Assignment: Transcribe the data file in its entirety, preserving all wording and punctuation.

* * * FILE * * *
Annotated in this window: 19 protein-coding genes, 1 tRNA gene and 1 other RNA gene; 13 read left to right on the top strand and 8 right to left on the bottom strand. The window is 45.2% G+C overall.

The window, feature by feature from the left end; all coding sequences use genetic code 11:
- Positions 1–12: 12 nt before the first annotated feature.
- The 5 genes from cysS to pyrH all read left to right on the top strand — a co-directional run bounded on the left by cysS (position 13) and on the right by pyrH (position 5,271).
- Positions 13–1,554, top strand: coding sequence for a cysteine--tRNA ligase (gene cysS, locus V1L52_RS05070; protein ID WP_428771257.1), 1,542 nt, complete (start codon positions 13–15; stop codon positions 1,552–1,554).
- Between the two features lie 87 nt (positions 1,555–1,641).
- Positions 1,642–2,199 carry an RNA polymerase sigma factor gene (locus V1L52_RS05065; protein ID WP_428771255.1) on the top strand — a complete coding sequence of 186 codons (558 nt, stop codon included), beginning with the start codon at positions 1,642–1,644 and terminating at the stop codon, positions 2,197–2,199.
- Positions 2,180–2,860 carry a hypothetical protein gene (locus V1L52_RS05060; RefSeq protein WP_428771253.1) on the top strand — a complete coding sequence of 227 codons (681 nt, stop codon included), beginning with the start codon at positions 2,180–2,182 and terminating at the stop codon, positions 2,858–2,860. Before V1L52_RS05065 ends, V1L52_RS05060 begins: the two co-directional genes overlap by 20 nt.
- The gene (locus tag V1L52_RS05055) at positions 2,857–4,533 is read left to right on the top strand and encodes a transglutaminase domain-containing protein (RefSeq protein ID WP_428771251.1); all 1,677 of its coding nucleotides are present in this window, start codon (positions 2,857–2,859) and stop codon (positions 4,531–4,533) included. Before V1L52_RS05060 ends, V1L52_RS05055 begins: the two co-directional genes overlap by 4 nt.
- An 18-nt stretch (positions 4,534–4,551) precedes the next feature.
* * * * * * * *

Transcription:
Annotated in this window: 19 protein-coding genes, 1 tRNA gene and 1 other RNA gene; 13 read left to right on the top strand and 8 right to left on the bottom strand. The window is 45.2% G+C overall.

The window, feature by feature from the left end; all coding sequences use genetic code 11:
- Positions 1–12: 12 nt before the first annotated feature.
- The 5 genes from cysS to pyrH all read left to right on the top strand — a co-directional run bounded on the left by cysS (position 13) and on the right by pyrH (position 5,271).
- Positions 13–1,554, top strand: coding sequence for a cysteine--tRNA ligase (gene cysS, locus V1L52_RS05070; protein ID WP_428771257.1), 1,542 nt, complete (start codon positions 13–15; stop codon positions 1,552–1,554).
- Between the two features lie 87 nt (positions 1,555–1,641).
- Positions 1,642–2,199 carry an RNA polymerase sigma factor gene (locus V1L52_RS05065; protein ID WP_428771255.1) on the top strand — a complete coding sequence of 186 codons (558 nt, stop codon included), beginning with the start codon at positions 1,642–1,644 and terminating at the stop codon, positions 2,197–2,199.
- Positions 2,180–2,860 carry a hypothetical protein gene (locus V1L52_RS05060; RefSeq protein WP_428771253.1) on the top strand — a complete coding sequence of 227 codons (681 nt, stop codon included), beginning with the start codon at positions 2,180–2,182 and terminating at the stop codon, positions 2,858–2,860. Before V1L52_RS05065 ends, V1L52_RS05060 begins: the two co-directional genes overlap by 20 nt.
- The gene (locus tag V1L52_RS05055) at positions 2,857–4,533 is read left to right on the top strand and encodes a transglutaminase domain-containing protein (RefSeq protein ID WP_428771251.1); all 1,677 of its coding nucleotides are present in this window, start codon (positions 2,857–2,859) and stop codon (positions 4,531–4,533) included. Before V1L52_RS05060 ends, V1L52_RS05055 begins: the two co-directional genes overlap by 4 nt.
- An 18-nt stretch (positions 4,534–4,551) precedes the next feature.